News Bulletin

APRIL 2020

Research Highlights

Working Together to Fight COVID-19

In the Center for Population Health Sciences, we are especially concerned with examining the COVID-19 crisis from a population level perspective. We have reached out to many of our community partners to learn how we can be most helpful. With their needs in mind, we are collaborating on several emerging COVID-19 projects  Learn More about opportunities to contribute or collaborate on these projects. 

COVID-19 Public Data Alert

PHS has a copy of the widely referenced Johns Hopkins University CSEE COVID-19 data available in the  PHS Data Portal.  These data include the location and number of confirmed COVID-19 cases, deaths, and recoveries for all affected countries, aggegrated at the appropriate province or state.  These sources were developed to enable researchers, public health authorities and the general public to track the outbreak as it unfolds.  PHS is updating this data set Monday, Wednesday, and Friday from Cloud Marketplace.  Access the data here

COVID-19 Research Support
In order to support research on COVID-19, PHS is offering HIPAA compliant storage and computational tools (depending on needs). In addition, we can expedite existing processes for those who are addressing COVID-19 related projects.  Email to learn more.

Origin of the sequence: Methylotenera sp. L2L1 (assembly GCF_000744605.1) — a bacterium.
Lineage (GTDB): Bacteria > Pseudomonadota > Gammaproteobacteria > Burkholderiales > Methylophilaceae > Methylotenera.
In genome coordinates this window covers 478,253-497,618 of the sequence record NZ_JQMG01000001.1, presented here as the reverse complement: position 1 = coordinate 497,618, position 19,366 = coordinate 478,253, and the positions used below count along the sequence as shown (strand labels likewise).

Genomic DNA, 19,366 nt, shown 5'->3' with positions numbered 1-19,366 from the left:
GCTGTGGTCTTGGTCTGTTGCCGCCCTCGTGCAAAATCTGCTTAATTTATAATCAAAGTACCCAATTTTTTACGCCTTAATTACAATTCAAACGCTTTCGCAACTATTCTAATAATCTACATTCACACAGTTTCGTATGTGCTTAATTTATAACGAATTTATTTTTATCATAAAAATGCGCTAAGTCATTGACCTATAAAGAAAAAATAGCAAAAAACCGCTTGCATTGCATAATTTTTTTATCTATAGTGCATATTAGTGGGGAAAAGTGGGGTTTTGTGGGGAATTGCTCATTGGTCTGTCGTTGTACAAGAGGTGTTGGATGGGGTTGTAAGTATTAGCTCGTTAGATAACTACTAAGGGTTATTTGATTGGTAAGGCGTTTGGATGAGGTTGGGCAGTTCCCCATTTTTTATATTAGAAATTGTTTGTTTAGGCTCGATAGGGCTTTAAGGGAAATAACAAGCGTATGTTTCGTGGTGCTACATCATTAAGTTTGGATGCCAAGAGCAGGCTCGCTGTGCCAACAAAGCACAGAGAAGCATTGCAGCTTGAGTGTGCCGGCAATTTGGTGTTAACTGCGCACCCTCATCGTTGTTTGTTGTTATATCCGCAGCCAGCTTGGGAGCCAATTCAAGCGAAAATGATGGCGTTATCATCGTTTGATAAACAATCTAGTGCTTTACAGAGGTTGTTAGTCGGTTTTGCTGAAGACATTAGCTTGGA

New on the Data Portal: Air Quality Data (EPA) and Geographical Cross Walk Files 

In light of growing concerns about air quality and population health, PHS has brought in 7 datasets from the United States Environmental Protection Agency (EPA). Data from more than 4,000 monitoring stations allow researchers to examine the six most common air pollutants. Together with other data offerings these data provide a unique opportunity to better understand and address air pollution and associated health problems. 

In addition, we have published geographical crosswalk files. Many population health issues are spatial in nature: where we live, work, and relax is associated with a variety of health outcomes. Research addressing such questions is often hampered by different conceptualizations of place, which makes data linkage difficult and tedious. In order to alleviate this problem, the geographical crosswalk files function as a tool to facilitate geographical population health studies.

Why do Data Use Agreement take so long?

Many academic researchers who use preexisting data to conduct research describe a common experience: waiting for university officials to finalize and sign contracts necessary to transfer the data. These data use agreements (DUAs) detail the terms under which data will be disclosed, transferred, stored, and used, specifying rights and obligations for both the data supplier and the recipient. Faculty members often struggle to understand why DUAs for transfers of seemingly low-risk data take so long to conclude.  Read more>> 

Latest News from Affiliate PHS Faculty

Is the Coronavirus as Deadly as They Say?

Read more>>

An academic medical center's data science response to a pandemic
Read more>> (video: start at 12:45)